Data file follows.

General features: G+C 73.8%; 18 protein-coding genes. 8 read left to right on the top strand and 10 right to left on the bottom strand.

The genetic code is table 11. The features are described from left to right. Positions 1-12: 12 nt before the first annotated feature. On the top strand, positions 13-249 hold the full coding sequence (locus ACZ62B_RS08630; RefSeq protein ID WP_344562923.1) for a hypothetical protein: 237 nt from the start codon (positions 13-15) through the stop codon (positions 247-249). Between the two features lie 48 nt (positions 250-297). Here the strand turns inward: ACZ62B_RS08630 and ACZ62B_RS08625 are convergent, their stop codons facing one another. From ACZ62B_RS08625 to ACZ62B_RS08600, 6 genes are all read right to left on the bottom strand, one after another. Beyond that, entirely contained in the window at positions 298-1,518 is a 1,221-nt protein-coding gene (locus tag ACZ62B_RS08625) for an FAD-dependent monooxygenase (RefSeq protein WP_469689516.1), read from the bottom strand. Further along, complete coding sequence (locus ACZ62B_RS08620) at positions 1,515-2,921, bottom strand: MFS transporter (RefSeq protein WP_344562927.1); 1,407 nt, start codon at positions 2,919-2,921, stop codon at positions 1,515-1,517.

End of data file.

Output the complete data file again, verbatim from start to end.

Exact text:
General features: G+C 73.8%; 18 protein-coding genes. 8 read left to right on the top strand and 10 right to left on the bottom strand.

The genetic code is table 11. The features are described from left to right. Positions 1-12: 12 nt before the first annotated feature. On the top strand, positions 13-249 hold the full coding sequence (locus ACZ62B_RS08630; RefSeq protein ID WP_344562923.1) for a hypothetical protein: 237 nt from the start codon (positions 13-15) through the stop codon (positions 247-249). Between the two features lie 48 nt (positions 250-297). Here the strand turns inward: ACZ62B_RS08630 and ACZ62B_RS08625 are convergent, their stop codons facing one another. From ACZ62B_RS08625 to ACZ62B_RS08600, 6 genes are all read right to left on the bottom strand, one after another. Beyond that, entirely contained in the window at positions 298-1,518 is a 1,221-nt protein-coding gene (locus tag ACZ62B_RS08625) for an FAD-dependent monooxygenase (RefSeq protein WP_469689516.1), read from the bottom strand. Further along, complete coding sequence (locus ACZ62B_RS08620) at positions 1,515-2,921, bottom strand: MFS transporter (RefSeq protein WP_344562927.1); 1,407 nt, start codon at positions 2,919-2,921, stop codon at positions 1,515-1,517.